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8.39 pm

Mr. George Stevenson (Stoke-on-Trent, South): Two matters of significance have emerged from the past few hours of debate. The first is that although, as those of us with long memories recall, integrated transport policy has been mentioned many times over the years, we have never before had a Secretary of State--as we have now, inthe form of the Deputy Prime Minister--with the determination and courage to define "integrated transport policy". My right hon. Friend is therefore to be congratulated on having the courage and determination to introduce the Bill.

The other thing that is of significance, against the background of congestion costing the country some £20 billion a year, and of an anticipated increase in traffic over the next 10 years of some 30 per cent.--that is another 8 million vehicles on the road--is the mixed message that we have heard from Conservative Members. The do-nothing brigade have said, "Just let things continue as they are". Then we had that notable speech by the right hon. Member for Kensington and Chelsea (Mr. Portillo), setting out what is best described as a blancmange policy of extra capacity--not thought out,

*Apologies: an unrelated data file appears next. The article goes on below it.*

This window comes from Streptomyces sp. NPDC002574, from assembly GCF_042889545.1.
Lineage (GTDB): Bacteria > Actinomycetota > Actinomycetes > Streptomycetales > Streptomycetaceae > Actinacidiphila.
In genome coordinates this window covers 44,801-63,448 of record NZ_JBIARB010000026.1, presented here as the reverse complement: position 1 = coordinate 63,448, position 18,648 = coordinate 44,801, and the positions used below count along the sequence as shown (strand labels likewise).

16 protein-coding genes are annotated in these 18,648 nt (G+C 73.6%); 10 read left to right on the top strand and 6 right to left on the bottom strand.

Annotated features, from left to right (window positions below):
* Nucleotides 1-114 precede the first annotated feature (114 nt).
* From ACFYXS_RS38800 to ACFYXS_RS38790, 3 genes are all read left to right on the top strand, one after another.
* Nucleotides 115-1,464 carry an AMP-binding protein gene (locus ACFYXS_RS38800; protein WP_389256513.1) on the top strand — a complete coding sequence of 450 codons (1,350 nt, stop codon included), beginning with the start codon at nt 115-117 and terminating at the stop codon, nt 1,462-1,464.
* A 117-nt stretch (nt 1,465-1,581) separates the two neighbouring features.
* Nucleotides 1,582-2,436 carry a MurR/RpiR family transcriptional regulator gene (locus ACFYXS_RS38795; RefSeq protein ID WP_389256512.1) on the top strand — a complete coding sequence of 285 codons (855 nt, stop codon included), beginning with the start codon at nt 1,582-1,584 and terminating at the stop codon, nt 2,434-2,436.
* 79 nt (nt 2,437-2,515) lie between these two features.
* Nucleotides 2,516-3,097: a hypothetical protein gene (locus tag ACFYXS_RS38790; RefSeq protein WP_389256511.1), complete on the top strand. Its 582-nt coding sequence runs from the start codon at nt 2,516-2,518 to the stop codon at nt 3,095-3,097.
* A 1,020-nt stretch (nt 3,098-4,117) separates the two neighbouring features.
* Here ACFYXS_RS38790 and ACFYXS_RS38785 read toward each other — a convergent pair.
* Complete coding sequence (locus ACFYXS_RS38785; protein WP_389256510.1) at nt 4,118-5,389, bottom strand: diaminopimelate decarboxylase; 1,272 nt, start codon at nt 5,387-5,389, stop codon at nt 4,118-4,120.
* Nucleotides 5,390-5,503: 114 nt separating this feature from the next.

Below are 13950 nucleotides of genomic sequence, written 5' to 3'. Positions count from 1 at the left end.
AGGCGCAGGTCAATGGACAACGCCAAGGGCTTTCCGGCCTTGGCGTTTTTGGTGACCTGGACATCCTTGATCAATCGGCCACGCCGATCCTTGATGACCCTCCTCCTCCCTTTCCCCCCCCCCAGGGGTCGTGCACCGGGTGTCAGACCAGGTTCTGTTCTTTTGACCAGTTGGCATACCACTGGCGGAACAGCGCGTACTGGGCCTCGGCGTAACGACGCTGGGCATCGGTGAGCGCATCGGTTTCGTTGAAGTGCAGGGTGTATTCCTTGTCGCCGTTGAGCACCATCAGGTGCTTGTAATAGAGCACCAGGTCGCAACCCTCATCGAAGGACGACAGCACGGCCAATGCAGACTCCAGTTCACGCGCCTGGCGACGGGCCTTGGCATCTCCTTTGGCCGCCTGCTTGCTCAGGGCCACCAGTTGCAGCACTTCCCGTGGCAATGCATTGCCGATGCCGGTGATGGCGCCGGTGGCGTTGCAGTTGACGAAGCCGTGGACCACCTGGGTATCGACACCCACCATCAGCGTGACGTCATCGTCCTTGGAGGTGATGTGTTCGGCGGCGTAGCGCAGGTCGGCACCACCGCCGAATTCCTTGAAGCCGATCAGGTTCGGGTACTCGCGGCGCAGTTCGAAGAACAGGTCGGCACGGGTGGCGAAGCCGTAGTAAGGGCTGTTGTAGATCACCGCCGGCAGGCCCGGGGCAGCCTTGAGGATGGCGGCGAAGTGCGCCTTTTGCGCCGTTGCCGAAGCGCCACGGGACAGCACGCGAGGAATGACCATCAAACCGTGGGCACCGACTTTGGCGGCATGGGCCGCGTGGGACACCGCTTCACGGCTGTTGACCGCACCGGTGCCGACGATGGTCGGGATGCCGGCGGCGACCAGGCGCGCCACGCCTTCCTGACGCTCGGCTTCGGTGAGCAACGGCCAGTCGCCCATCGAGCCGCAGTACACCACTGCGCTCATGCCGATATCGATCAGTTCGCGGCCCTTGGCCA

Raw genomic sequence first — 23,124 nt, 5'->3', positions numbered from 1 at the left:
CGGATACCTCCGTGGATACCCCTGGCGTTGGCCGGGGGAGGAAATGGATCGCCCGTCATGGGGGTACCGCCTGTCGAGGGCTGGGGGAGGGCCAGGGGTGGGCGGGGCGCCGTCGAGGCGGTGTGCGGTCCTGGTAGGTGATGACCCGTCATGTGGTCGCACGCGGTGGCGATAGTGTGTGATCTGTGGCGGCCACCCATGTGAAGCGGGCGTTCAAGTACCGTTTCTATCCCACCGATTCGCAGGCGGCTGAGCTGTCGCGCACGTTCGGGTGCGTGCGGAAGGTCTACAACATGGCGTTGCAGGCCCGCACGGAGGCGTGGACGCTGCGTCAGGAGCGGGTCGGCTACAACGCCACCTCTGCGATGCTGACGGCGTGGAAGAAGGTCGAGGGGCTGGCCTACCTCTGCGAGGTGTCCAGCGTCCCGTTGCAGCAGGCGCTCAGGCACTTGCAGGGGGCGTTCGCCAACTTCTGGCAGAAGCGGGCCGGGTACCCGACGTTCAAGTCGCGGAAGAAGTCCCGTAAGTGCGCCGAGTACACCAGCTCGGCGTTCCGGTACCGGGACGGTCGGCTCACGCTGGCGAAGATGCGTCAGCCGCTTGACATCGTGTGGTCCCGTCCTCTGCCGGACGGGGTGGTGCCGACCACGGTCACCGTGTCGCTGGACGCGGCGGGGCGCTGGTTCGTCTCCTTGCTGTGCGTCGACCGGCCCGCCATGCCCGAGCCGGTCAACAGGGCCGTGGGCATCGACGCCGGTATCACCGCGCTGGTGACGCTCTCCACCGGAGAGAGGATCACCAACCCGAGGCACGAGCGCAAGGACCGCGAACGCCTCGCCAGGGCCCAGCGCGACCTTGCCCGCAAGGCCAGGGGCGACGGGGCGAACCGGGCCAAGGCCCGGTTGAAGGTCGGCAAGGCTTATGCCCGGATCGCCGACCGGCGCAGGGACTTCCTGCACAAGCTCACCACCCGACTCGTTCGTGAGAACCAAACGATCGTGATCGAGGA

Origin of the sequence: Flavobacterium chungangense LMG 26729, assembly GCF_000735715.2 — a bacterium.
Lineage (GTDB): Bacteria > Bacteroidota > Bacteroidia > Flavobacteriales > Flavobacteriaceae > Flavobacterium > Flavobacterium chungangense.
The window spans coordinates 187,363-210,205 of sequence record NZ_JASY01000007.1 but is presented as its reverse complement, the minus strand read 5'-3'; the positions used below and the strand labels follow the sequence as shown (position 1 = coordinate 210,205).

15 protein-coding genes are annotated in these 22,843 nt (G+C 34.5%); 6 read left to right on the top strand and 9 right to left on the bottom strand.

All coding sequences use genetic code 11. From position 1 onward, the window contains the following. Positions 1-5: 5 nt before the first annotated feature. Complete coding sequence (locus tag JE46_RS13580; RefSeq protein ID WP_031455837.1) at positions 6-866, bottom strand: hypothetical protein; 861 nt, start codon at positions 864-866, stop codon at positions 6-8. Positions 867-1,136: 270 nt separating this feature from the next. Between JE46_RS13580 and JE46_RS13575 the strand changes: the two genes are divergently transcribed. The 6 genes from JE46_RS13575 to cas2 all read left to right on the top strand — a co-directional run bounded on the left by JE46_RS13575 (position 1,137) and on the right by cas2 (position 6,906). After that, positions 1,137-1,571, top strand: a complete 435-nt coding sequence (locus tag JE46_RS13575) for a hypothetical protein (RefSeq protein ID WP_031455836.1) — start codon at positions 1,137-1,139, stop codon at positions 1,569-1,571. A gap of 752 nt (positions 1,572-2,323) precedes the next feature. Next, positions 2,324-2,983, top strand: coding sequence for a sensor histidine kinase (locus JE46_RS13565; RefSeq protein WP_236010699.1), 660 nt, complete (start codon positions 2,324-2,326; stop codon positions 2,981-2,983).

20 Dec 1999 : Column 610

and without costings or details. That is the sort of argument that the Conservative party has asked the House to take seriously tonight.

In the time available, I want to comment on the four parts of the Bill and make some suggestions that I hope that my hon. Friends the Ministers can act on.

I fundamentally disagree with the hon. Member for Uxbridge (Mr. Randall) and others, who have implied that because there will be a duty on local authorities, local transport plans are, first, a Government abdication of responsibility and, secondly, bound to end in disaster. I see the passing of responsibility to local authorities as a strength, because it is ludicrous that there could be a national integrated transport policy, decided in Whitehall and passed on to local authorities to implement. The strength of the proposals in the Bill is the recognition that if an integrated transport policy is to work--and, my goodness, we now have the best chance in generations to make such a policy work--it must involve differing solutions in different parts of the country. It makes perfect sense for local transport plans to be the bedrock of such a policy, within a national framework.